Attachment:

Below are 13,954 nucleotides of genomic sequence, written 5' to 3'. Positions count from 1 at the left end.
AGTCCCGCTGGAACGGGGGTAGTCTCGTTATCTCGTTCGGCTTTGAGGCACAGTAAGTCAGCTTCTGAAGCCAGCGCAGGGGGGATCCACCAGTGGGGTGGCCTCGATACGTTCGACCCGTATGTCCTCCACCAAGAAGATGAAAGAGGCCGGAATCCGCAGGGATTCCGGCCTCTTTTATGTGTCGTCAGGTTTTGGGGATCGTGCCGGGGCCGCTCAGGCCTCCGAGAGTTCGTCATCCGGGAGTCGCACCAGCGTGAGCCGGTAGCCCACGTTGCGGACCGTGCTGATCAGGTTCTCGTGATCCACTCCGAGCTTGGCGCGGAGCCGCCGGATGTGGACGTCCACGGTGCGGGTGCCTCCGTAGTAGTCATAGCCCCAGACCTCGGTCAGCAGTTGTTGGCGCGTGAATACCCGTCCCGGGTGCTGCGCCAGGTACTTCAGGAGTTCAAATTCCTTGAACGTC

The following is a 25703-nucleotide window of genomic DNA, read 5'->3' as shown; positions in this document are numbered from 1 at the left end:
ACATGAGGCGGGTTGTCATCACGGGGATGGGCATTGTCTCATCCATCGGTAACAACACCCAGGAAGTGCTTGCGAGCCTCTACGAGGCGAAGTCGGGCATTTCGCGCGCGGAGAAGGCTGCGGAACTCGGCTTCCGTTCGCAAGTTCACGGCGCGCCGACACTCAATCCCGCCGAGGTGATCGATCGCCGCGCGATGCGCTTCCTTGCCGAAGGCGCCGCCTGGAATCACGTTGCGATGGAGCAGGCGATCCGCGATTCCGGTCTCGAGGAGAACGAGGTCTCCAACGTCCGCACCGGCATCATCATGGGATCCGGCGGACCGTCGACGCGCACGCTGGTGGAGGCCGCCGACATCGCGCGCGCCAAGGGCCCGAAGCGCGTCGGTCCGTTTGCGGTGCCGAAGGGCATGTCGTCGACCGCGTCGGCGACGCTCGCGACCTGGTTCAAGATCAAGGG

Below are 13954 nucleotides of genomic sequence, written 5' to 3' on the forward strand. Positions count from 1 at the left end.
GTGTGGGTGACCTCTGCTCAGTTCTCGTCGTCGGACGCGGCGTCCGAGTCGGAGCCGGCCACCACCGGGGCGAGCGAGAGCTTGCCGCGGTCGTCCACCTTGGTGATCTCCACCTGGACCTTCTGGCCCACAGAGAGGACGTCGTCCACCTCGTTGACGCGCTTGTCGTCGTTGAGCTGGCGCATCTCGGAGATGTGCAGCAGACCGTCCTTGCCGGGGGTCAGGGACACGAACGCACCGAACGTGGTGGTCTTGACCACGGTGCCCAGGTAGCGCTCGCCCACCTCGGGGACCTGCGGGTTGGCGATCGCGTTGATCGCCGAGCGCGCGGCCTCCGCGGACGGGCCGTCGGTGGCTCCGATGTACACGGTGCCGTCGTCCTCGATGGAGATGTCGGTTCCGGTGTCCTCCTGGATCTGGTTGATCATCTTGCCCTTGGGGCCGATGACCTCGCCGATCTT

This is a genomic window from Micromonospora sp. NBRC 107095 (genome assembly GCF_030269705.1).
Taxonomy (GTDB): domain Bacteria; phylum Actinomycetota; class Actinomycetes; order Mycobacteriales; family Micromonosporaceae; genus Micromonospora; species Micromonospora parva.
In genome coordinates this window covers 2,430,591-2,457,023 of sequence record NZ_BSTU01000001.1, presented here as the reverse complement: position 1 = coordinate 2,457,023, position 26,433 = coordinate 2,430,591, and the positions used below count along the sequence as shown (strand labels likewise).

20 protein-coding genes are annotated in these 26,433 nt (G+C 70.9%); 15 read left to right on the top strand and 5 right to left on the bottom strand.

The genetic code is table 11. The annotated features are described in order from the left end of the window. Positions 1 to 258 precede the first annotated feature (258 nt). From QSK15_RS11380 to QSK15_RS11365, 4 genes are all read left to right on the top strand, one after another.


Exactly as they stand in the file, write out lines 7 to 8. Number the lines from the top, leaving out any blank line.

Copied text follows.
This is a genomic window from Micromonospora sp. NBRC 107095 (genome assembly GCF_030269705.1).
Taxonomy (GTDB): domain Bacteria; phylum Actinomycetota; class Actinomycetes; order Mycobacteriales; family Micromonosporaceae; genus Micromonospora; species Micromonospora parva.